The dexiosis reliefs are followed by the Horoscope Lion stela (which is under restoration at the present time). This 2.40 m / 7.9 ft long and 1.75 m / 5.75 ft high relief represents a lion with sixteen stars and eight beams on the body, and above it, three larger stars with sixteen beams. The inscriptions identify these stars as Jupiter, Mercury and Mars, the planets of Zeus-Oromasdes, Apollo-Mithras and Heracles-Artagnes-Ares. The crescent moon around the lion's neck symbolizes Commagene. This horoscope, which is thought to be related to the foundation of the sanctuary, is considered to be the first known horoscope. It discribes the position of these planets on July 7, 62 BC, a date that corresponds to the rise of the Star Regulus, the Star of the King. Thus King-star Antiochos I took his celestial place among the Gods.

Monumental heads of Apollo, Commagene, Zeus,
Antiochos I, Heracles and the Eagle

Lion with the Horoscope

Monumental head of Apollo

Monumental head of Commagene

Monumental head of Heracles

Monumental head of Zeus

Monumental heads of Antiochos (left) and Zeus (Est Terrace)

Other places to visit in the region of Nemrut Dağ:

Arsameia ad Nymphaios
spreads on two hilltops known as Eski Kale (Old Fortress) and Yeni Kale (New Fortress) separated by the Nymphaios River (Kahta Çayı). In 1951, Karl Dörner brought Arsameia to light with the discovery of inscriptions written in Greek where Antiochos I gives information about the city. His ancestor, Arsames, in the beginning of the 2C BC founded Arsameia, and used the place as a summer residence. In 80 BC, Mithridates I Kallinikos, the father of Antiochos I, had his monumental tomb built here. Changing its name into Arsameia on the Nymphaios to distinguish it from Arsameia on the Euphrates (see below), Antiochos I transformed the site which corresponds to Eski Kale, into a holy burial sanctuary (hierothesion) with cult buildings and monuments. All along the processional way inscriptions, caves and reliefs can be found such as:
- A 4.4 m / 14.4 ft high relief which is broken into two pieces. The remaining half represents the sun god Mithras-Helios with his beamed tiara, who was shaking hands (dexiosis) either with Antiochos or Mithridates. The relief was placed here in order to greet the guests coming to attend cult ceremonies.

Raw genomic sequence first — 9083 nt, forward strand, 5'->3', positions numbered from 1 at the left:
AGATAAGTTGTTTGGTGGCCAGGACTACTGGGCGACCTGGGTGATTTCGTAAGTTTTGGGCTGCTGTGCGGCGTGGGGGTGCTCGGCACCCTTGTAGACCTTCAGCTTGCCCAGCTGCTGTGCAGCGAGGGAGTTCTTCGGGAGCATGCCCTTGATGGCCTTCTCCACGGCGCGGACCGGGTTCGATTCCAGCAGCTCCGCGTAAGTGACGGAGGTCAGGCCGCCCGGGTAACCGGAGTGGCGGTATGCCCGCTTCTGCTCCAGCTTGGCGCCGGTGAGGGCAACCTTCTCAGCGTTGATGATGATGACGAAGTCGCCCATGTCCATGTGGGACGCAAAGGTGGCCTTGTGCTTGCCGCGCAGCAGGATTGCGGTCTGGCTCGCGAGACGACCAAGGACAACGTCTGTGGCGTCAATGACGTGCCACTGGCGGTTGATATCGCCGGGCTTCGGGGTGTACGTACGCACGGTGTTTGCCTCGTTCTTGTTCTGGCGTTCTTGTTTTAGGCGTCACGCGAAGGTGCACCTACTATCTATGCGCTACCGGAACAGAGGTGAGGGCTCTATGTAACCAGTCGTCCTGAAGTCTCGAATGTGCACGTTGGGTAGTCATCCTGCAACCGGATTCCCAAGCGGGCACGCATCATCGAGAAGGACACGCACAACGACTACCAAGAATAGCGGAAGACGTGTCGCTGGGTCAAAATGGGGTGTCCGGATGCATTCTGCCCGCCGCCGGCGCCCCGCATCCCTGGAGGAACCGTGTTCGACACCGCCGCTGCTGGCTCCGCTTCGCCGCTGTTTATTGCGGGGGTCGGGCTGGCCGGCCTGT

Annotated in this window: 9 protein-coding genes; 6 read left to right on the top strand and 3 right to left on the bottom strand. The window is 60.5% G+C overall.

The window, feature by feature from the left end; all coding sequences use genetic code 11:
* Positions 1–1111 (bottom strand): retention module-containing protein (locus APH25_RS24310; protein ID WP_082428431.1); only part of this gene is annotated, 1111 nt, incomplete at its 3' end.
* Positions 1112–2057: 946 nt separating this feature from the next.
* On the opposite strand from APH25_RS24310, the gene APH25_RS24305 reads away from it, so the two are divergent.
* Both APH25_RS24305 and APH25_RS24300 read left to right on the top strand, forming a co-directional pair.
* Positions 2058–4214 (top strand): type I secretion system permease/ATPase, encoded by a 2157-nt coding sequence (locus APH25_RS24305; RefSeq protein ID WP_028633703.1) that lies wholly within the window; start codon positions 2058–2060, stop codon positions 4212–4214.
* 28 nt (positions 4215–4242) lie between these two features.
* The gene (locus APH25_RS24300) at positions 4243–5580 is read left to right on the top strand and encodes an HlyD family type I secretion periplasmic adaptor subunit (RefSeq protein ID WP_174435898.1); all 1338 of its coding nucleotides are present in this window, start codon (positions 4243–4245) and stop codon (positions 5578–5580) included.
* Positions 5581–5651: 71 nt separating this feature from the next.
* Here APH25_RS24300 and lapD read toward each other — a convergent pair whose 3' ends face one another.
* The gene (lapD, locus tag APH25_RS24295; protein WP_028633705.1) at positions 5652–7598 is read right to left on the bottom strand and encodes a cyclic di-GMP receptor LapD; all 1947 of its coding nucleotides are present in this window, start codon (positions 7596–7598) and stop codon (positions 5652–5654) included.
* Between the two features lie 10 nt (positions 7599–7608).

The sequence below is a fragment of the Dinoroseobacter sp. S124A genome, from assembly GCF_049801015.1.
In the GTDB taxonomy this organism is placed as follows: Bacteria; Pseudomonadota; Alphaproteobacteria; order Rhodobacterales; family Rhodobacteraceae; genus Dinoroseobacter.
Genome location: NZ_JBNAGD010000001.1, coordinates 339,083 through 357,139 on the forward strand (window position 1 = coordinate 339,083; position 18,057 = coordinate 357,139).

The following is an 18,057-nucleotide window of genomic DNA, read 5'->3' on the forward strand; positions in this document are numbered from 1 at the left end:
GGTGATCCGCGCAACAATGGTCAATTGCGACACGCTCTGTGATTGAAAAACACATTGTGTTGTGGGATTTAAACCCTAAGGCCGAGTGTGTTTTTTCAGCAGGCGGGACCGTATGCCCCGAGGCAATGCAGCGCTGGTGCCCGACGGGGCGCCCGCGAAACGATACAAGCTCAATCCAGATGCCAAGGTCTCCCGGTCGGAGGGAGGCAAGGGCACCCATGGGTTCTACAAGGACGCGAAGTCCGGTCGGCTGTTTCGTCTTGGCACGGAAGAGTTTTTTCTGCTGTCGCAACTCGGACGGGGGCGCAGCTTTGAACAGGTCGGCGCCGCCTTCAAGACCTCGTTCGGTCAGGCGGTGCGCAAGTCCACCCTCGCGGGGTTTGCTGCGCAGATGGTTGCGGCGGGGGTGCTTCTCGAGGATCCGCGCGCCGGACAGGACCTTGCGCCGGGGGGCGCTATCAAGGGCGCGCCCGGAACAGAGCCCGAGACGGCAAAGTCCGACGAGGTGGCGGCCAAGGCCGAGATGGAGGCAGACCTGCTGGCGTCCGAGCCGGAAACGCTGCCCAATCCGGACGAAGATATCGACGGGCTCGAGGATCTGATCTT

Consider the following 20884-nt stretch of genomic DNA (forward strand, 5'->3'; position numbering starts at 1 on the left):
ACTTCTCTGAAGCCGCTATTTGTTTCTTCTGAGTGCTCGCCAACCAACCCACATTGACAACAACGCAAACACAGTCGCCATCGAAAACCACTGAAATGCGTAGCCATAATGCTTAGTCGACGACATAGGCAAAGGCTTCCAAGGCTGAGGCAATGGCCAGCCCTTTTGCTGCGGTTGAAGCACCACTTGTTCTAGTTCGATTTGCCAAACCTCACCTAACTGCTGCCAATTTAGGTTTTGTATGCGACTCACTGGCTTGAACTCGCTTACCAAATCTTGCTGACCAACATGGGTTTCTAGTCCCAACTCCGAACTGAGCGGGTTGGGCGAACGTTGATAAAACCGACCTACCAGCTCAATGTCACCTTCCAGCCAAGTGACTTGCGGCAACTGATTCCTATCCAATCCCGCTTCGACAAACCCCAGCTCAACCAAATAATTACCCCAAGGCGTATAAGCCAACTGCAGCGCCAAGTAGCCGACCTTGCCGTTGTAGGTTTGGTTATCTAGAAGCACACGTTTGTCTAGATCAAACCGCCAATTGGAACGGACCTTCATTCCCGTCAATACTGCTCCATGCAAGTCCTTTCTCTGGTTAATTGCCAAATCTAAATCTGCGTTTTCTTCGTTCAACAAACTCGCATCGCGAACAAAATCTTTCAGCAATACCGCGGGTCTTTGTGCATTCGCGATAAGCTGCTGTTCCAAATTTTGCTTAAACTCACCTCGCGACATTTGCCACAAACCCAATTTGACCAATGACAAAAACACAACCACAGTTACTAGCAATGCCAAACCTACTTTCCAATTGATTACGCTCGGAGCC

- The domed room engraved into the rock is followed by a stepped tunnel ending 6 m / 19.7 ft below with an underground chamber whose function was related to the Mithras cult.

Mithras-Helios - dexiosis

Relief of Mithridates I with
cult inscription
- The broken reliefs depicting Antiochos I (on the right) and his father Mithridates I, stand in front of the entrance of the domed room. The relief of Mithridates I Kallinikos bears a well preserved cult inscription on the back.
- The tunnel, which becomes wider as it goes down reaching a depth of 158 m / 518 ft, leads to a 3 x 2 m / 9.9 ft x 6.6 ft. underground chamber. Above the entrance of the tunnel is a long inscription in Greek which deals with Arsameia on the Numphaios, starting from its foundation to the topography, the additions and restorations made by Antiochos and the tomb of Mithridates I Kallinikos.
- On the left of the entrance of the tunnel stands the outstanding Hellenistic style relief showing Antiochos I shaking hands with Heracles. This 3.30 x 1.80 m / 10.8 x 5.9 ft relief was carved out of the same limestone block as the wall inscription. The king, shown in a three quarter view, wears a fine Persian ceramonial costume consisting of trousers tucked into his shoes, a skirt gathered up with a cord in the manner of people accustomed to ride, a thin leather chest armour with geometrical designs over his shirt, a cloak fixed with a fibula, bracelets on his wrists, a sacrificial knife whose sheath is decorated with five lion heads and a tiara with the patterns of leaves, feathers and a lion. He holds a long sceptre in his left hand. On the contrary, thick and curly bearded Heracles, shown frontally, is idealized in the Greek style. He is represented nude holding the lion pelt and club.